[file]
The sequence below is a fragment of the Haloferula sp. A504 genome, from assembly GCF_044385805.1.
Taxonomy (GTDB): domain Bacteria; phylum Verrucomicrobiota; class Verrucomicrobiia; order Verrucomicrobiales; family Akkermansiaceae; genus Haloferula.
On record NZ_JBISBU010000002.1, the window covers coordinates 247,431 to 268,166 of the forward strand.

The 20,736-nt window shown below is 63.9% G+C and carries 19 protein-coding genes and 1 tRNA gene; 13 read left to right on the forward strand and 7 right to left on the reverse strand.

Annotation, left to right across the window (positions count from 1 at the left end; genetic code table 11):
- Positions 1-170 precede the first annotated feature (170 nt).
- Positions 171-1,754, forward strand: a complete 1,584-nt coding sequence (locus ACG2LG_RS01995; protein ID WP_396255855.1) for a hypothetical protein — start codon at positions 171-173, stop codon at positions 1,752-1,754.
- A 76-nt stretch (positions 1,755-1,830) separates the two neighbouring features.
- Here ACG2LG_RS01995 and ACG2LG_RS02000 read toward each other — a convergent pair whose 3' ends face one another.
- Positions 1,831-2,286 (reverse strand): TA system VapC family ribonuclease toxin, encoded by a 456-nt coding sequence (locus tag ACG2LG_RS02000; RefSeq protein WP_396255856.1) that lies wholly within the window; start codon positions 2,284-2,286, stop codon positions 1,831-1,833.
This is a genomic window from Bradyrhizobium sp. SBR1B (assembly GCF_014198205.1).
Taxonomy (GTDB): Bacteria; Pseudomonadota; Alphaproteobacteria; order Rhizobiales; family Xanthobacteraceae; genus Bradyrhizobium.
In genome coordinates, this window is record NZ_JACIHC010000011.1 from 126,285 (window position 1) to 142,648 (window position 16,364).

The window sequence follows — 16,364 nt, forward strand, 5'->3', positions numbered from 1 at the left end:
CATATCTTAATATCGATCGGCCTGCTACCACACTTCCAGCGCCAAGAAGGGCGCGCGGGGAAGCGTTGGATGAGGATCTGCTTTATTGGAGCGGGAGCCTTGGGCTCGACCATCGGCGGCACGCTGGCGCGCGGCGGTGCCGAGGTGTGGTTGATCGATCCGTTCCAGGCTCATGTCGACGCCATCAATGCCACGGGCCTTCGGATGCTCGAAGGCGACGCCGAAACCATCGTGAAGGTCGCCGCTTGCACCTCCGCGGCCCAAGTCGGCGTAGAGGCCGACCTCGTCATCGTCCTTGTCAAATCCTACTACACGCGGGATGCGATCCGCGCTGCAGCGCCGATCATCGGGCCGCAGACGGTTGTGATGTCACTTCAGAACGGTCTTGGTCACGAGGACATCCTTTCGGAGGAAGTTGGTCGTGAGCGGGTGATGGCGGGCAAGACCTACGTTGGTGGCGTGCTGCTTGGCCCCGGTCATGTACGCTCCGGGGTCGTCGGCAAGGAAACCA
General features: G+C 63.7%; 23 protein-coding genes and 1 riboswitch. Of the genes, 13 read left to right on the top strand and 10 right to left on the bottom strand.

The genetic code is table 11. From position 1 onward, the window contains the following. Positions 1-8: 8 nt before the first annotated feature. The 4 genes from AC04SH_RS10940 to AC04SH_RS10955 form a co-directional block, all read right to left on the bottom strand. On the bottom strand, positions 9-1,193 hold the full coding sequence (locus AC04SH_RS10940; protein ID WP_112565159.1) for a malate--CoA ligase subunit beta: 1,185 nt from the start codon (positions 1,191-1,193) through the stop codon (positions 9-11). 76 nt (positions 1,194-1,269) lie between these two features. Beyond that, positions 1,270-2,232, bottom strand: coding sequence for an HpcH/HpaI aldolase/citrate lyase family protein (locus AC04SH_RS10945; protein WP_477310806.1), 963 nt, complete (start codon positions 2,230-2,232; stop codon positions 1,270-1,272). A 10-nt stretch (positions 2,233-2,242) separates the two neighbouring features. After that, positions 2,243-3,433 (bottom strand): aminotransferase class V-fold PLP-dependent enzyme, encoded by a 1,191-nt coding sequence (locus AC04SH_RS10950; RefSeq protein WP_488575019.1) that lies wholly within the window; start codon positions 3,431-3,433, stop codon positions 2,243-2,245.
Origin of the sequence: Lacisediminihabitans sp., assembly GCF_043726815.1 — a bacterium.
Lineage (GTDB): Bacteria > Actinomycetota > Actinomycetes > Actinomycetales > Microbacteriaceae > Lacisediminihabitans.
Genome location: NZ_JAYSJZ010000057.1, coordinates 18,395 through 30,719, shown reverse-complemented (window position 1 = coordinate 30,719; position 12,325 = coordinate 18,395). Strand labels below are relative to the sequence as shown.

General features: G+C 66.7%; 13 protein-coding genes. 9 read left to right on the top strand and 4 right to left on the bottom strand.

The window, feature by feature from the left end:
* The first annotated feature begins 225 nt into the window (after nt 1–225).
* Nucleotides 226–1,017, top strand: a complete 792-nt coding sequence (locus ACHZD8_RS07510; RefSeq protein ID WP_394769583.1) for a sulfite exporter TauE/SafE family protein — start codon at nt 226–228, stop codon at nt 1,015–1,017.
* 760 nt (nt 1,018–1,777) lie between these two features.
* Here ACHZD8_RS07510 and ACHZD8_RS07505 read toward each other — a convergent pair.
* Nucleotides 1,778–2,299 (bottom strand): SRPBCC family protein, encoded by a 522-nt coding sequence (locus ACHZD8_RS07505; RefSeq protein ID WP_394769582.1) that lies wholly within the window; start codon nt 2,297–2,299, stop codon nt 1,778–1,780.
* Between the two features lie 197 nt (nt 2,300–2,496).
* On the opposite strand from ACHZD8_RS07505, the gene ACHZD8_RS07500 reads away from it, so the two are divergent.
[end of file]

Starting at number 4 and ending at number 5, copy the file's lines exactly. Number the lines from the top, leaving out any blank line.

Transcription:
The 20,736-nt window shown below is 63.9% G+C and carries 19 protein-coding genes and 1 tRNA gene; 13 read left to right on the forward strand and 7 right to left on the reverse strand.

Annotation, left to right across the window (positions count from 1 at the left end; genetic code table 11):